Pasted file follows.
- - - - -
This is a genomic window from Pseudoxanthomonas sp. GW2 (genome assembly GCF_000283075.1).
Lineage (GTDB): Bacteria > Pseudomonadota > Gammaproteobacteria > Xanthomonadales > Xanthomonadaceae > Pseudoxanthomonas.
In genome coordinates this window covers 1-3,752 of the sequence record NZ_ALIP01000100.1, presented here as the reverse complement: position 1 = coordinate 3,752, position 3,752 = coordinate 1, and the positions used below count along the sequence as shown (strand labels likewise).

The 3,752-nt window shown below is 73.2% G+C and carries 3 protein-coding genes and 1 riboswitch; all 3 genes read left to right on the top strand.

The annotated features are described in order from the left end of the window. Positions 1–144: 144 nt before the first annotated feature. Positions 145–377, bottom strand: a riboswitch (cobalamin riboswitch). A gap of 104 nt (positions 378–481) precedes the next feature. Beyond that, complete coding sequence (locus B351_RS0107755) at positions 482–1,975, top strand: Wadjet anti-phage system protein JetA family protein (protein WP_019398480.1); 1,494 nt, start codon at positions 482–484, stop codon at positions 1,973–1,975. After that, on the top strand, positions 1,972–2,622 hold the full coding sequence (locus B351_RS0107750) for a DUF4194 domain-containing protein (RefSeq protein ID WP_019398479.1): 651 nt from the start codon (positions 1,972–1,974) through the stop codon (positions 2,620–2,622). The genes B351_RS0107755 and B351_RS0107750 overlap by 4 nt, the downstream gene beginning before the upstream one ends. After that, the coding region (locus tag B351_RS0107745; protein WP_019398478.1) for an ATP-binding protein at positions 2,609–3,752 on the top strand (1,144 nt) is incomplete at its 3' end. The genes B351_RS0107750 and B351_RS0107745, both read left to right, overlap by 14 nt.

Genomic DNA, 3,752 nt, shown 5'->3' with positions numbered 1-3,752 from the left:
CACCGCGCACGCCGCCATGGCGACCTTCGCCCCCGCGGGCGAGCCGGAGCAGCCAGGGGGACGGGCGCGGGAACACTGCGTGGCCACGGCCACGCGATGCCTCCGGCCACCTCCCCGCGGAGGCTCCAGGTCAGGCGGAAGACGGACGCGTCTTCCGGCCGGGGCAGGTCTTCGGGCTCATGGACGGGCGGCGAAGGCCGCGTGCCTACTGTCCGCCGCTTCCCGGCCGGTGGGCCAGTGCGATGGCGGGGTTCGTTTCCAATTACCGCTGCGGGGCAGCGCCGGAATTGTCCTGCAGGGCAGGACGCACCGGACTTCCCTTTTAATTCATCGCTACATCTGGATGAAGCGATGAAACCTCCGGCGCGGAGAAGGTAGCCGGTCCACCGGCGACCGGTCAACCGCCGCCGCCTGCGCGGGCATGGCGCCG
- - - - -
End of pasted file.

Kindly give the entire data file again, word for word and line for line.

This is a genomic window from Pseudoxanthomonas sp. GW2 (genome assembly GCF_000283075.1).
Lineage (GTDB): Bacteria > Pseudomonadota > Gammaproteobacteria > Xanthomonadales > Xanthomonadaceae > Pseudoxanthomonas.
In genome coordinates this window covers 1-3,752 of the sequence record NZ_ALIP01000100.1, presented here as the reverse complement: position 1 = coordinate 3,752, position 3,752 = coordinate 1, and the positions used below count along the sequence as shown (strand labels likewise).

The 3,752-nt window shown below is 73.2% G+C and carries 3 protein-coding genes and 1 riboswitch; all 3 genes read left to right on the top strand.

The annotated features are described in order from the left end of the window. Positions 1–144: 144 nt before the first annotated feature. Positions 145–377, bottom strand: a riboswitch (cobalamin riboswitch). A gap of 104 nt (positions 378–481) precedes the next feature. Beyond that, complete coding sequence (locus B351_RS0107755) at positions 482–1,975, top strand: Wadjet anti-phage system protein JetA family protein (protein WP_019398480.1); 1,494 nt, start codon at positions 482–484, stop codon at positions 1,973–1,975. After that, on the top strand, positions 1,972–2,622 hold the full coding sequence (locus B351_RS0107750) for a DUF4194 domain-containing protein (RefSeq protein ID WP_019398479.1): 651 nt from the start codon (positions 1,972–1,974) through the stop codon (positions 2,620–2,622). The genes B351_RS0107755 and B351_RS0107750 overlap by 4 nt, the downstream gene beginning before the upstream one ends. After that, the coding region (locus tag B351_RS0107745; protein WP_019398478.1) for an ATP-binding protein at positions 2,609–3,752 on the top strand (1,144 nt) is incomplete at its 3' end. The genes B351_RS0107750 and B351_RS0107745, both read left to right, overlap by 14 nt.

Genomic DNA, 3,752 nt, shown 5'->3' with positions numbered 1-3,752 from the left:
CACCGCGCACGCCGCCATGGCGACCTTCGCCCCCGCGGGCGAGCCGGAGCAGCCAGGGGGACGGGCGCGGGAACACTGCGTGGCCACGGCCACGCGATGCCTCCGGCCACCTCCCCGCGGAGGCTCCAGGTCAGGCGGAAGACGGACGCGTCTTCCGGCCGGGGCAGGTCTTCGGGCTCATGGACGGGCGGCGAAGGCCGCGTGCCTACTGTCCGCCGCTTCCCGGCCGGTGGGCCAGTGCGATGGCGGGGTTCGTTTCCAATTACCGCTGCGGGGCAGCGCCGGAATTGTCCTGCAGGGCAGGACGCACCGGACTTCCCTTTTAATTCATCGCTACATCTGGATGAAGCGATGAAACCTCCGGCGCGGAGAAGGTAGCCGGTCCACCGGCGACCGGTCAACCGCCGCCGCCTGCGCGGGCATGGCGCCG